SESAME On Track for First Experiments in 2015
SESAME (Synchrotron-light for Experimental Science and Applications in the Middle East) is a major science facility under construction near Amman (Jordan), modelled institutionally on CERN. SESAME will both:
- Foster scientific and technological excellence in the Middle East and neighbouring countries (and prevent or reverse the brain drain) by enabling world-class research in subjects ranging from biology and medical sciences through materials science, physics and chemistry to archaeology, and
- Build scientific and cultural bridges between neighbouring countries and foster mutual understanding and tolerance through international cooperation.
The users of SESAME will be based in universities and research institutes in the region. They will visit the laboratory periodically to carry out experiments, generally in collaboration, where they will be exposed to the highest scientific standards.
The SESAME Council met on 30 and 31 May at the El Hassan Science City (EHSC) in Amman (Jordan), courtesy of Her Royal Highness Princess Sumaya Bint El Hassan, President of the EHSC. The Council was impressed by progress in the construction of SESAME which was presented by the Director of SESAME, Dr Khaled Toukan (who is also Minister of Energy of Jordan), and the Technical Director, Dr Amor Nadji. The third generation SESAME light-source is technically on track for experiments to begin in 2015 with three ‘day-one’ beamlines, provided the necessary funding is secured.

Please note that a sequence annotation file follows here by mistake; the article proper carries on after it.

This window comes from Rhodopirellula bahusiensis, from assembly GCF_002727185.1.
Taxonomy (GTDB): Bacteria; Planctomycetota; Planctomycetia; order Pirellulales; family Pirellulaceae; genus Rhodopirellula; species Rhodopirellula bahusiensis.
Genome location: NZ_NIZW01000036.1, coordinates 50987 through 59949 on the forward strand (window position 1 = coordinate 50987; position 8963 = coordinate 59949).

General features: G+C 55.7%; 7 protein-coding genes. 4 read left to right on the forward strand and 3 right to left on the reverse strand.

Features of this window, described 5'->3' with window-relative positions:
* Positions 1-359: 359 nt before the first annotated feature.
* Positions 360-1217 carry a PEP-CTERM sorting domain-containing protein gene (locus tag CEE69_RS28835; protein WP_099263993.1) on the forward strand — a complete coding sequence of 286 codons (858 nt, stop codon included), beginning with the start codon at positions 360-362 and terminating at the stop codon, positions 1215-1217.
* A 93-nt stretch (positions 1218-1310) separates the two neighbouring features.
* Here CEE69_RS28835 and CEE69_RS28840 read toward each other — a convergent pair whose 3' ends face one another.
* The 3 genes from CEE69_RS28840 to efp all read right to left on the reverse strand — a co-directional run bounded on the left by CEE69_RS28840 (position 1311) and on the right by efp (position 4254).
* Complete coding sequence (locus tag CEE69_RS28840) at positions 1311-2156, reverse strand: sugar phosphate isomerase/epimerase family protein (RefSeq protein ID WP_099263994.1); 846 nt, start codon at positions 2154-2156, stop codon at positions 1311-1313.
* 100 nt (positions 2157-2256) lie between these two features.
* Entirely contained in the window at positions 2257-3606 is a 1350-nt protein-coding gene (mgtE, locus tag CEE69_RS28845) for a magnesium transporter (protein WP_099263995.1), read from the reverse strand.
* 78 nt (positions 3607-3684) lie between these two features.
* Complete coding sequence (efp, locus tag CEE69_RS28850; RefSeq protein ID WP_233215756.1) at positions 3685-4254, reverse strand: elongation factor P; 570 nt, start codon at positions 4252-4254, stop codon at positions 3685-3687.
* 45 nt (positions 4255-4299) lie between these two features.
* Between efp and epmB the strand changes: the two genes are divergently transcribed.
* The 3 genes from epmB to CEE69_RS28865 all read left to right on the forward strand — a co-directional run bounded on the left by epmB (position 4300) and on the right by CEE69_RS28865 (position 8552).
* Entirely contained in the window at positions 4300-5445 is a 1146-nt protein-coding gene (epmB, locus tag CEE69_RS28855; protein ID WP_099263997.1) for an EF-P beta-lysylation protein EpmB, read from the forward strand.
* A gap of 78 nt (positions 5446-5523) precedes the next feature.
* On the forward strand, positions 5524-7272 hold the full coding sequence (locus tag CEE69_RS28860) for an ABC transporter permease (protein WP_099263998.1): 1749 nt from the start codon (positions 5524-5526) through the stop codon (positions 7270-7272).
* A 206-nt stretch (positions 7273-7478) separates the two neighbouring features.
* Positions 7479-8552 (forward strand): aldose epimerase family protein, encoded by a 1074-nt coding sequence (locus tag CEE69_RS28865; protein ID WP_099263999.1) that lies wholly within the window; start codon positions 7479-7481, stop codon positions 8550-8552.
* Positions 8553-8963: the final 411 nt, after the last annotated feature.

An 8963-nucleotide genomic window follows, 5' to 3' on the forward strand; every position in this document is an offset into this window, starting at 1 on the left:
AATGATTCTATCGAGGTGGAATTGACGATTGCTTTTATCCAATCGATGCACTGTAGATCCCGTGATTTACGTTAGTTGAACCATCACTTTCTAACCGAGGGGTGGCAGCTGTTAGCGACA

Commitments and offers confirmed and announced during the meeting look set to provide most of the capital funding needed to complete construction and allow experiments to begin in 2015 with three beamlines.
The Council noted with gratitude that SESAME has benefitted enormously from help and advice that has been provided by some of the world’s synchrotron laboratories. It also thanked UNESCO and the International Atomic Energy Agency (IAEA) for their continuing support, and the many laboratories and other organisations that have provided and funded training opportunities for SESAME staff and future SESAME users.
Closing the meeting, the President of the Council, Professor Sir Chris Llewellyn Smith FRS (Director of Energy Research, Oxford University) said: 'I am now confident that SESAME is on track technically, and will soon also be positioned financially, for experiments to begin in 2015. It is a remarkable tribute to the spirit of cooperation in pursuit of a common goal which underwrites the project that SESAME is progressing so well during a time of external turbulence'.
There are some 60 synchrotron light-sources in the world, including a few in developing countries, but none in the Middle East, although a need for this was recognized by the Nobel Laureate Professor Abdus Salam (Pakistan), founder of the Abdus Salam International Centre for Theoretical Physics in Trieste, and other eminent scientists more than 25 years ago.
- Full press release (.pdf)
- Presentation of SESAME
- People behind the SESAME project and future users
- SESAME website